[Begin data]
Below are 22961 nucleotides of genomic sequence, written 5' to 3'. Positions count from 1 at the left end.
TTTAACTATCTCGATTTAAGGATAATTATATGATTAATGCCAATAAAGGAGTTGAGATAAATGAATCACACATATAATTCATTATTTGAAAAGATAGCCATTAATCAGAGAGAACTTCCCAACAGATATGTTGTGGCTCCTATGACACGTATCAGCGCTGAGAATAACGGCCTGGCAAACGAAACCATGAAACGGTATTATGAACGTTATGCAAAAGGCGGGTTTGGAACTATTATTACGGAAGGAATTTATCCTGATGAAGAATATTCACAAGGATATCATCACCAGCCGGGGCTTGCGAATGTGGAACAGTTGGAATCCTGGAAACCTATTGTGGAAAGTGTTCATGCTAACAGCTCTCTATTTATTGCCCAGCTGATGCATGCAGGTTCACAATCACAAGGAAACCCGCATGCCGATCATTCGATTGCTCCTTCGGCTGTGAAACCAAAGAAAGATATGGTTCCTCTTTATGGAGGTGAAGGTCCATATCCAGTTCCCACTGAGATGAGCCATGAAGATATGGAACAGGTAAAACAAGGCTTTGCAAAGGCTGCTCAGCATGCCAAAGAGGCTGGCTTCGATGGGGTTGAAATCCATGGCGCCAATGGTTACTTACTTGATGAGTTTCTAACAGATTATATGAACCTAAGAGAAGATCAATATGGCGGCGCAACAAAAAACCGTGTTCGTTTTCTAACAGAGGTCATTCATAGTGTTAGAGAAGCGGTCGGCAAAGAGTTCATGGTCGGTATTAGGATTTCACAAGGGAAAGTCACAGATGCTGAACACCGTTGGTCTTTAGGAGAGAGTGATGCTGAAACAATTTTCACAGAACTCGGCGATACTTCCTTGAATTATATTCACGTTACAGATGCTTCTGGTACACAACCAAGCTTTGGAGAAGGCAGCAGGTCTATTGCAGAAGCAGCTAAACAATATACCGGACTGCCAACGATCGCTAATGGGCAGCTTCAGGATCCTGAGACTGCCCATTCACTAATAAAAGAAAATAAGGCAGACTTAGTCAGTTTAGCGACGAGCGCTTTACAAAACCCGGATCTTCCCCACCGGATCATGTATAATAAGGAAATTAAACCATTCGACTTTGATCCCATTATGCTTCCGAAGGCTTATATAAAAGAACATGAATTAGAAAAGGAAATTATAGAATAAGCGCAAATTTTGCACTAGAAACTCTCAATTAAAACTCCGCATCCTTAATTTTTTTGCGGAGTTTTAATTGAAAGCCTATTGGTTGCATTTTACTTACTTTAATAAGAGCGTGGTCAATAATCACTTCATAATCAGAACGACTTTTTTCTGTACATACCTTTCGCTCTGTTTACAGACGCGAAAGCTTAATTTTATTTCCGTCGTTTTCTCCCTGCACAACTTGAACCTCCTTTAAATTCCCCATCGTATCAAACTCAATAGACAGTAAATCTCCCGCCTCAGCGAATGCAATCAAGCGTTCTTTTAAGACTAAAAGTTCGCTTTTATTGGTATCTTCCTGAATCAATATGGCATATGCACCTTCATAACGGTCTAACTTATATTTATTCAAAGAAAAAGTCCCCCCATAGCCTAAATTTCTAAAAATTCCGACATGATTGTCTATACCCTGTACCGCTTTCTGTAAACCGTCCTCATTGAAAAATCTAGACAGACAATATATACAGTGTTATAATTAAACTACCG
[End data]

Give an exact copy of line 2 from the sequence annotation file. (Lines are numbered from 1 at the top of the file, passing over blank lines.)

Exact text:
TTTAACTATCTCGATTTAAGGATAATTATATGATTAATGCCAATAAAGGAGTTGAGATAAATGAATCACACATATAATTCATTATTTGAAAAGATAGCCATTAATCAGAGAGAACTTCCCAACAGATATGTTGTGGCTCCTATGACACGTATCAGCGCTGAGAATAACGGCCTGGCAAACGAAACCATGAAACGGTATTATGAACGTTATGCAAAAGGCGGGTTTGGAACTATTATTACGGAAGGAATTTATCCTGATGAAGAATATTCACAAGGATATCATCACCAGCCGGGGCTTGCGAATGTGGAACAGTTGGAATCCTGGAAACCTATTGTGGAAAGTGTTCATGCTAACAGCTCTCTATTTATTGCCCAGCTGATGCATGCAGGTTCACAATCACAAGGAAACCCGCATGCCGATCATTCGATTGCTCCTTCGGCTGTGAAACCAAAGAAAGATATGGTTCCTCTTTATGGAGGTGAAGGTCCATATCCAGTTCCCACTGAGATGAGCCATGAAGATATGGAACAGGTAAAACAAGGCTTTGCAAAGGCTGCTCAGCATGCCAAAGAGGCTGGCTTCGATGGGGTTGAAATCCATGGCGCCAATGGTTACTTACTTGATGAGTTTCTAACAGATTATATGAACCTAAGAGAAGATCAATATGGCGGCGCAACAAAAAACCGTGTTCGTTTTCTAACAGAGGTCATTCATAGTGTTAGAGAAGCGGTCGGCAAAGAGTTCATGGTCGGTATTAGGATTTCACAAGGGAAAGTCACAGATGCTGAACACCGTTGGTCTTTAGGAGAGAGTGATGCTGAAACAATTTTCACAGAACTCGGCGATACTTCCTTGAATTATATTCACGTTACAGATGCTTCTGGTACACAACCAAGCTTTGGAGAAGGCAGCAGGTCTATTGCAGAAGCAGCTAAACAATATACCGGACTGCCAACGATCGCTAATGGGCAGCTTCAGGATCCTGAGACTGCCCATTCACTAATAAAAGAAAATAAGGCAGACTTAGTCAGTTTAGCGACGAGCGCTTTACAAAACCCGGATCTTCCCCACCGGATCATGTATAATAAGGAAATTAAACCATTCGACTTTGATCCCATTATGCTTCCGAAGGCTTATATAAAAGAACATGAATTAGAAAAGGAAATTATAGAATAAGCGCAAATTTTGCACTAGAAACTCTCAATTAAAACTCCGCATCCTTAATTTTTTTGCGGAGTTTTAATTGAAAGCCTATTGGTTGCATTTTACTTACTTTAATAAGAGCGTGGTCAATAATCACTTCATAATCAGAACGACTTTTTTCTGTACATACCTTTCGCTCTGTTTACAGACGCGAAAGCTTAATTTTATTTCCGTCGTTTTCTCCCTGCACAACTTGAACCTCCTTTAAATTCCCCATCGTATCAAACTCAATAGACAGTAAATCTCCCGCCTCAGCGAATGCAATCAAGCGTTCTTTTAAGACTAAAAGTTCGCTTTTATTGGTATCTTCCTGAATCAATATGGCATATGCACCTTCATAACGGTCTAACTTATATTTATTCAAAGAAAAAGTCCCCCCATAGCCTAAATTTCTAAAAATTCCGACATGATTGTCTATACCCTGTACCGCTTTCTGTAAACCGTCCTCATTGAAAAATCTAGACAGACAATATATACAGTGTTATAATTAAACTACCG